Local & State
|Activists sue NC lawmakers over constitutional amendment language|
|NAACP, environmentalists take on Berger, Moore|
|Published Monday, August 6, 2018 2:38 pm|
Environmentalists and the North Carolina NAACP are suing the state to keep four constitutional amendment initiatives off the November ballot.
Clean Air Carolina and the NAACP, represented by the Southern Environmental Law Center and Forward Justice, will file suit today against House Speaker Tim Moore, Senate Pro Tempore Phil Berger, and the State Board of Elections in Wake County Superior Court. The plaintiffs seek a temporary restraining order and preliminary injunction to stop the ballot proposals from being finalized on Aug. 8. A hearing is scheduled for Aug. 7 at 10 a.m.
“The supermajority’s proposed amendments to the North Carolina constitution represent one of the greatest threats to our state’s democratic institutions since the Civil War,” NAACP President Rev. T. Anthony Spearman said in a statement. “Misleading voters to seize power and deny access to the ballot through discriminatory photo voter ID is not only a dangerous threat to our state’s future, it is also illegal. The U.S. Supreme Court limited the powers of this unconstitutional, gerrymandered legislature, and so the legislature must be stopped from carrying out this extraordinary attack.”
The suit challenges lawmakers’ efforts to place amendments on the ballot threaten voting rights and restructure government by usurping powers intended for the executive branch. Clean Air Carolina is represented by Southern Environmental Law Center; civil rights attorney Irv Joyner of Forward Justice is representing the NAACP.
In addition to the activists’ lawsuit, Gov. Roy Cooper, a Democrat, has also pledged to take the Republican-led General Assembly to court over the amendments’ language, which critics say is misleading or confusing to voters.
“Partisan Democratic activists, including Gov. Roy Cooper, waited five weeks to file these absurd lawsuits which assume that voters aren’t smart enough to understand the amendments being placed before them,” Berger spokesman Bill D'Elia said. “In doing so they’ve created an ‘emergency’ of their own making, and have taken the shameful step of attempting to get an activist judge to take away the right of North Carolinians to amend their own constitution. Gov. Cooper should stay out of a process that he has no Constitutional right to be a part of and let the people decide.”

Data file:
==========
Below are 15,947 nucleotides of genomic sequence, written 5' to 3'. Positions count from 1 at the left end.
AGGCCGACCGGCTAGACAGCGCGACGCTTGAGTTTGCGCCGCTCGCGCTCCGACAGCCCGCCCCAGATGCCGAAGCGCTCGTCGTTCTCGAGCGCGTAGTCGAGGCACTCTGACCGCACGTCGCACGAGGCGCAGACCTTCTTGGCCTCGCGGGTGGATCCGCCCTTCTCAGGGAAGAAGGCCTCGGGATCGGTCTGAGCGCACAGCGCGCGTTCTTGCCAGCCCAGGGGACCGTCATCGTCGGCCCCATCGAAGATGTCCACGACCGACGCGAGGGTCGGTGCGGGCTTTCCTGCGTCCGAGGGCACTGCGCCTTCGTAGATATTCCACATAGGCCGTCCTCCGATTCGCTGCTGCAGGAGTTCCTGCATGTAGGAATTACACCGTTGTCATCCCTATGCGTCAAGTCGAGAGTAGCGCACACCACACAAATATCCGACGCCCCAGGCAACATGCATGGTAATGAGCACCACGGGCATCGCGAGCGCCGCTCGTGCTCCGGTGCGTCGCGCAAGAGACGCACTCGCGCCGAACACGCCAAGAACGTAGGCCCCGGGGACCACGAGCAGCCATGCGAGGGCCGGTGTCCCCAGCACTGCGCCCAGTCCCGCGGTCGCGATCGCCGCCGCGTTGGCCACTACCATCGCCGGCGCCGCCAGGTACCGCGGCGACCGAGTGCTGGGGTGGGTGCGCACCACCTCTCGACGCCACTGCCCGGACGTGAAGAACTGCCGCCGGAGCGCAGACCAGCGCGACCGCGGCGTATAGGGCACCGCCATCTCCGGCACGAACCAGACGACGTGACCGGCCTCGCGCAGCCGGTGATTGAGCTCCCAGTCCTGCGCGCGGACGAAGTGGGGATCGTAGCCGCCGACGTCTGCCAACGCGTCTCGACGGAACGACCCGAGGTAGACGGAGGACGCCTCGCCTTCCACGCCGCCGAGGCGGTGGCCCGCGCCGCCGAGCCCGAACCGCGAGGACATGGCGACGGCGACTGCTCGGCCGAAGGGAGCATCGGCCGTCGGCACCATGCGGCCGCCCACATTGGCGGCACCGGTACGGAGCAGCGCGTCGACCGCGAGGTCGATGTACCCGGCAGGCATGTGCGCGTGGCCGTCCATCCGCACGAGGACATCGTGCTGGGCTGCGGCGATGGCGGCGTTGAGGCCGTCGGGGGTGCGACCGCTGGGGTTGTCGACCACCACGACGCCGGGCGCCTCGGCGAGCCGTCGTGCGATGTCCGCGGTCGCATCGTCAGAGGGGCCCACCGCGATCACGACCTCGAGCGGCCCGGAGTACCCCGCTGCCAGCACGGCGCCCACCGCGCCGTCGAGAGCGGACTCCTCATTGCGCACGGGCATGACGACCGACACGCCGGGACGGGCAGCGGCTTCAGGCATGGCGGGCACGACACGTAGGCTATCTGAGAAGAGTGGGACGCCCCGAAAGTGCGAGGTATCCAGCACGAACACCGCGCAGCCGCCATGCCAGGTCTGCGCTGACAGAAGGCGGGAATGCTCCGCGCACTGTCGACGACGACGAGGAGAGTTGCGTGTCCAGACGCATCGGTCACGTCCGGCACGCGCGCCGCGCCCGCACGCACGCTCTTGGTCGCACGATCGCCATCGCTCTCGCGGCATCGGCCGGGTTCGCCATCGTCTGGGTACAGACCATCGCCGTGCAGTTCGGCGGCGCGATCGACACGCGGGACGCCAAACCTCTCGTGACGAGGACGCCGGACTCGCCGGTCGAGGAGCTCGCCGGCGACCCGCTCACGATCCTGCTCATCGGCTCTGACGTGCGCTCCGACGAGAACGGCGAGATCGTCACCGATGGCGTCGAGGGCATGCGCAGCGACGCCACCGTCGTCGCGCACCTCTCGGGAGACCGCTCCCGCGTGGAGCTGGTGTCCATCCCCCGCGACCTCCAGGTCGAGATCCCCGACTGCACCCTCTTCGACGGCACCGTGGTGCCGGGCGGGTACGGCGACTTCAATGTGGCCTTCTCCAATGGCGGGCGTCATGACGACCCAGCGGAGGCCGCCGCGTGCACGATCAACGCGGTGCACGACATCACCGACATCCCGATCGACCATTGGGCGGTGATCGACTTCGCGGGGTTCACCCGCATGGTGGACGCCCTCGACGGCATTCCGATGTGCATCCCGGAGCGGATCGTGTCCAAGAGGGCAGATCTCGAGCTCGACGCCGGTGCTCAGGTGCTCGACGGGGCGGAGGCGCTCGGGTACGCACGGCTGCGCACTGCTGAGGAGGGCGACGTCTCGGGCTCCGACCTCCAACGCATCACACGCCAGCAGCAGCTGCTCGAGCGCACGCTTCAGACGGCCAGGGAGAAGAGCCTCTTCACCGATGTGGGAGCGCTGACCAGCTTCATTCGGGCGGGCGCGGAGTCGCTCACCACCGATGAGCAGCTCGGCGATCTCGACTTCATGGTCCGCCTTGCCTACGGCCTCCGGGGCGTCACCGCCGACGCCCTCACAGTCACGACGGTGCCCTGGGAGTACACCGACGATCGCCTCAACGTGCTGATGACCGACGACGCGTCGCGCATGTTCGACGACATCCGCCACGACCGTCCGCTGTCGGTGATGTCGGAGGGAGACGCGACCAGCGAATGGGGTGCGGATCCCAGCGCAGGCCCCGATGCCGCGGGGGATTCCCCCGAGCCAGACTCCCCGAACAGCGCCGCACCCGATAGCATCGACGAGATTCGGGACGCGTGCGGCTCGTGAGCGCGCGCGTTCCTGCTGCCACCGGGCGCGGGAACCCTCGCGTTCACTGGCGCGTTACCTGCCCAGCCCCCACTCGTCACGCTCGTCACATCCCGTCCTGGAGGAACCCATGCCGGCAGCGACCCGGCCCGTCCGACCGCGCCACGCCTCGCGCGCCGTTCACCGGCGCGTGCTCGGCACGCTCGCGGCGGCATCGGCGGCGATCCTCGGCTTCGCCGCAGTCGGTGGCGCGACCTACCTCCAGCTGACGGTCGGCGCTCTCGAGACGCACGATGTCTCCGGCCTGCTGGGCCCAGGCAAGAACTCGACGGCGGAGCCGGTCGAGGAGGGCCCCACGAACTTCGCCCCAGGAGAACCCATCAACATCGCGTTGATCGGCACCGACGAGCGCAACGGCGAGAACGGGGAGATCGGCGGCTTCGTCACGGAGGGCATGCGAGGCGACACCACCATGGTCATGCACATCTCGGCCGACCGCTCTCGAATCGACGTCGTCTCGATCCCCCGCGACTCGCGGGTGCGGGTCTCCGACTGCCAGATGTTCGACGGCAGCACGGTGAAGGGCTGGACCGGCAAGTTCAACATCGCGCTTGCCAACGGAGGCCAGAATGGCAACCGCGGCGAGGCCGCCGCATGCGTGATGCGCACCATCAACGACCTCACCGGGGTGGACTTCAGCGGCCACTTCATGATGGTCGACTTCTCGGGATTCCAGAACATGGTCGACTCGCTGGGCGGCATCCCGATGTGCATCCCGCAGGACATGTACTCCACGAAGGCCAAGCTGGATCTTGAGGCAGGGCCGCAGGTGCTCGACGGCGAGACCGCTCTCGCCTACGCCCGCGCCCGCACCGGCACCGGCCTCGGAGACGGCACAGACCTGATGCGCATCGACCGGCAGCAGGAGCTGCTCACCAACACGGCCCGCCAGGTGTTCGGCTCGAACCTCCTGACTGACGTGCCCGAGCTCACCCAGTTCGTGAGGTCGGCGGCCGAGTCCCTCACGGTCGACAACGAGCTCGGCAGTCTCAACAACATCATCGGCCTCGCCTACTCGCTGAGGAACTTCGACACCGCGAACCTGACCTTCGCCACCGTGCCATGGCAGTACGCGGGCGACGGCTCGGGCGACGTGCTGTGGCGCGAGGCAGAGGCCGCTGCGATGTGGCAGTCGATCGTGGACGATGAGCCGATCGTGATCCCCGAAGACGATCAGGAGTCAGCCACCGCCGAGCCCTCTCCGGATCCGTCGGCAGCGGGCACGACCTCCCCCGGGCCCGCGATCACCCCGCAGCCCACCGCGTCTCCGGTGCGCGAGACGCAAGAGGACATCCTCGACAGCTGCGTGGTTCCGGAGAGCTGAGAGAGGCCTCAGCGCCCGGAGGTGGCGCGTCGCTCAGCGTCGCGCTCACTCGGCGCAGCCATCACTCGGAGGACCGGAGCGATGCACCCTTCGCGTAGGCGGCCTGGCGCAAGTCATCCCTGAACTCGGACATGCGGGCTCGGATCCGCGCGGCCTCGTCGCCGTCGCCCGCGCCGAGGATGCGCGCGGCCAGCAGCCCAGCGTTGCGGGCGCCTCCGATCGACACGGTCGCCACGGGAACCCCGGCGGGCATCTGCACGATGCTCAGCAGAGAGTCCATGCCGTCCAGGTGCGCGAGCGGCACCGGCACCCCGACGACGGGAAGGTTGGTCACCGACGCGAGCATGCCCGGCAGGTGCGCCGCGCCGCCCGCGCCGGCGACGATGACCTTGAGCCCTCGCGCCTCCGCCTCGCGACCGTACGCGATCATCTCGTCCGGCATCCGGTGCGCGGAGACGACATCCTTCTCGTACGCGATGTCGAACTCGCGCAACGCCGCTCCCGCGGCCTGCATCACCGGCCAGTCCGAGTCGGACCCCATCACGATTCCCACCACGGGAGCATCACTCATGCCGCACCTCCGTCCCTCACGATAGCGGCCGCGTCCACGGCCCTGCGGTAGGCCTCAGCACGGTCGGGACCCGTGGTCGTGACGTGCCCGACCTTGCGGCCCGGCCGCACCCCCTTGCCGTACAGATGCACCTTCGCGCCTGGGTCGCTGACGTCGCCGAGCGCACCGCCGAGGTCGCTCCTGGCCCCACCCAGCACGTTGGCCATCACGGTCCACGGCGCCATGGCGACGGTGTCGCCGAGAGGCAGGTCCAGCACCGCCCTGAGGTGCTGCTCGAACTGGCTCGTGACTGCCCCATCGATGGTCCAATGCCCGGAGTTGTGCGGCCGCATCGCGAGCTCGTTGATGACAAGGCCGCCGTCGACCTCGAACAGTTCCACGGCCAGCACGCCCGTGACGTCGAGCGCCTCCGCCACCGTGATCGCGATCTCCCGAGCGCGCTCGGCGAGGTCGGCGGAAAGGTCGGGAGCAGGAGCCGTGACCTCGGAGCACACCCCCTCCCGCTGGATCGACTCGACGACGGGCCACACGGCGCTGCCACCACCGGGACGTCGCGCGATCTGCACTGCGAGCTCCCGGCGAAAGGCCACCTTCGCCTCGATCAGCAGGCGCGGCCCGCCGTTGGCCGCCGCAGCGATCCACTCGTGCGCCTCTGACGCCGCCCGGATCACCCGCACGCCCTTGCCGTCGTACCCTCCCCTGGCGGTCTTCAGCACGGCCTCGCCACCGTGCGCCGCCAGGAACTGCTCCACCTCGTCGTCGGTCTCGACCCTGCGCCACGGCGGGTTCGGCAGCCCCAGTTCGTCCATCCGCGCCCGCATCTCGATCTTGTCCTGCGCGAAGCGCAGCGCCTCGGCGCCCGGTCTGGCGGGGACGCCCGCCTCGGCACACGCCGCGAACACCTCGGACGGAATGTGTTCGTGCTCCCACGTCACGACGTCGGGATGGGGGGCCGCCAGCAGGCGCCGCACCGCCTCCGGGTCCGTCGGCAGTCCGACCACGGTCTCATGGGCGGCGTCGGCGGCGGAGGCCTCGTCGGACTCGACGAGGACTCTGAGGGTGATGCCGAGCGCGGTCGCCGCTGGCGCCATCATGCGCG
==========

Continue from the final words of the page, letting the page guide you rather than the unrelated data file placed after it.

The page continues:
“This legislature has carried out extraordinary attacks to strip fundamental clean air and clean water protections that North Carolinians have been assured of for decades, breaking with our state’s long history of bipartisan support for environmental safeguards,” said Derb Carter, director of SELC’s North Carolina office. “At the moment we are poised to re-establish fair representation that will accurately reflect voters on environmental issues, they have attempted a desperate and unlawful power grab.”
The suit will challenge proposed amendments relating to judicial vacancies, state boards and commissions, voter ID requirements, and income tax rates. If ratified, the proposed amendments would:
• Alter the separation of powers clause of the constitution to shift the governor’s right to appoint and determine the responsibilities and terms of office for all executive boards and commissions to the legislature;
• Shift power to fill judicial vacancies between elections from the governor to the legislature;
• Limit future lawmakers’ power to set state income tax rates higher than 7 percent; and
• Require voters to present as-yet unspecified photo identification before casting a ballot, which critics say will disenfranchise the low-income, people of color, elderly, women, and college students.
“This is a critical moment for North Carolina’s future,” said June Blotnick, executive director of Clean Air Carolina. “If the legislature is successful in its power grab it will have dire consequences for citizens in the voting booth, for our communities and the air we breathe, and for our basic democratic institutions.”
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